777 Jackpot?

Last week we all heard the news of a plane crash at Heathrow in London. The Boeing 777 passenger jet seemingly lost power to both of its engines and only thanks to the skill of the pilot, managed to crash land just inside the airport fences. Anyone who knows me, will know that I haven’t flown in almost 3.5 years now and nor do I have any intention of leaving the ground by somebody else’s choosing, anytime soon. The theories are out on why this 777 lost power to both engines almost at the same time and the finger is being pointed at computer error; linked with examples from other 777 aircraft doing “odd” things in recent times. As a software engineer I know that no system is infallible and if I were to put my life into the hand of a surgeon or a computer to perform an operation I know that the surgeon with win without a second thought. So why do people trust computers to fly them around in craft that simply cannot stay in the air without uninterrupted power and perfect balance? source: The Register

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  1. Your Z3 has computer chips in it and runs advanced software. A malfunction of the ESP and that slippery corner you normally cruise around becomes a death trap. Same with the adaptive anti-roll technology which should keep you merely mangled and not dead. And if you just switched to a Volvo, it has loads of software based safety systems.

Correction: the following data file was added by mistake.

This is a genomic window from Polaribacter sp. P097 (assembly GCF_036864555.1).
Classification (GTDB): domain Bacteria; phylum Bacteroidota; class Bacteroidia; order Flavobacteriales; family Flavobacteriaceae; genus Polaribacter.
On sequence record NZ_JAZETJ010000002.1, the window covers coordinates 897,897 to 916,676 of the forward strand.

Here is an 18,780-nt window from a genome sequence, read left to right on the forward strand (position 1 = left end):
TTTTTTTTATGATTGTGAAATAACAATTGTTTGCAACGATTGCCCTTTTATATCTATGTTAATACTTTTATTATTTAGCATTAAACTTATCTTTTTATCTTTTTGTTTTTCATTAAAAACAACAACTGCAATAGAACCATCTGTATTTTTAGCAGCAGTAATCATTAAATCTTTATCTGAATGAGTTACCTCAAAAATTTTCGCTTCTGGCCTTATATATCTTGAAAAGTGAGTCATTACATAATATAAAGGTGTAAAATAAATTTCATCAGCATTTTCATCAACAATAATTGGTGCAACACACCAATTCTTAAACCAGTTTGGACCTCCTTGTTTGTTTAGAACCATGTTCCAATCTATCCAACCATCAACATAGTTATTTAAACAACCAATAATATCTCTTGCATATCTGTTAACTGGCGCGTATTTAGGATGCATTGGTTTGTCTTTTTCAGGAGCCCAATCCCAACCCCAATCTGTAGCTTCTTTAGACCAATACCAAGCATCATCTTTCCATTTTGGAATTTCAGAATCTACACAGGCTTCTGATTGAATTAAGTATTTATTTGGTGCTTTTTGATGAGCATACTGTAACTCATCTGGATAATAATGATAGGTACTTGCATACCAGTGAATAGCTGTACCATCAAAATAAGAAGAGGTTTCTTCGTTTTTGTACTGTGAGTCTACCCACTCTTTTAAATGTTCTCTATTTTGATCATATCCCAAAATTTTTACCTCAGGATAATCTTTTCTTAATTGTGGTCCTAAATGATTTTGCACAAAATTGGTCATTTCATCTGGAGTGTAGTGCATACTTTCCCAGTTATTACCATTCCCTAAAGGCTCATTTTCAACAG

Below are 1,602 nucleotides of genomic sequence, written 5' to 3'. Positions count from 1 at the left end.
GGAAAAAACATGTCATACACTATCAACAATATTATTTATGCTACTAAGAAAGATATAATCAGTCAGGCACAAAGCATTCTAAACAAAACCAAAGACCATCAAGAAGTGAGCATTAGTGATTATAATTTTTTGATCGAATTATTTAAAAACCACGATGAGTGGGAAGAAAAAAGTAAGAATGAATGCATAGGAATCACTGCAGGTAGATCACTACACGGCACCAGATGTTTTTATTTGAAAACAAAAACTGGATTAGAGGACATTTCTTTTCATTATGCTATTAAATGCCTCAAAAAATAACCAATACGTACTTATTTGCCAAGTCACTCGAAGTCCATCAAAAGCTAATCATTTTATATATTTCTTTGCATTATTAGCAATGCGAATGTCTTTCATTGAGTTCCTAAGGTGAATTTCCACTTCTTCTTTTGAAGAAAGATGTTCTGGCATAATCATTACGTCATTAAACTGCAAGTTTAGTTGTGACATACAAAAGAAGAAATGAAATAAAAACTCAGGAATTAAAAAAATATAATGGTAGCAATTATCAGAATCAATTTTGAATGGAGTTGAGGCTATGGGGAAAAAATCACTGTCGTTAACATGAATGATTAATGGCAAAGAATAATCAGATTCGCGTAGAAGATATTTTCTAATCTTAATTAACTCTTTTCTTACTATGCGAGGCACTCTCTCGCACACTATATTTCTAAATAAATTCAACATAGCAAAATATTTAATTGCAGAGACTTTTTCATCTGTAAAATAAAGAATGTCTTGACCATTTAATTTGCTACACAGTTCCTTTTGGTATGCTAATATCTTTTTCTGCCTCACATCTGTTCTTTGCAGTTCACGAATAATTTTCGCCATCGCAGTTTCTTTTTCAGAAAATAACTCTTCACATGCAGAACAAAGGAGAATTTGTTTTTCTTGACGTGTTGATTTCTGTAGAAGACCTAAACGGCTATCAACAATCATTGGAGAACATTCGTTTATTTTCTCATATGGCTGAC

Ever been on a train? Ferry? How about a lift in a shopping mall? Automatic garage doors have been known to kill…

    Gas pipelines are controlled via software. Pretty safe but, hey, you never know with software.

    And of course you aren’t safe from that malfunctioning 777. It could crash into your house with you firmly on the ground, right underneath it.

    😉

    (But I do agree the 777 needs some looking at. This isn’t some hacker’s Ruby on Rails Digg clone, it needs at least 5 Kehoe’s on it.)

  2. Hmm, I see my wife has gotten to you. 🙂

    Probably wouldn’t surprise you to learn that I always turn off traction control when possible in a car as the feel is far better for the driver, especially if you try to correct the skid yourself rather than letting ESP/ASC do the job for you.

    I wear my anti-flying badge with pride, someday perhaps it will change but just like my views on the iPhone, I see design flaws where seemingly nobody else does. 😉

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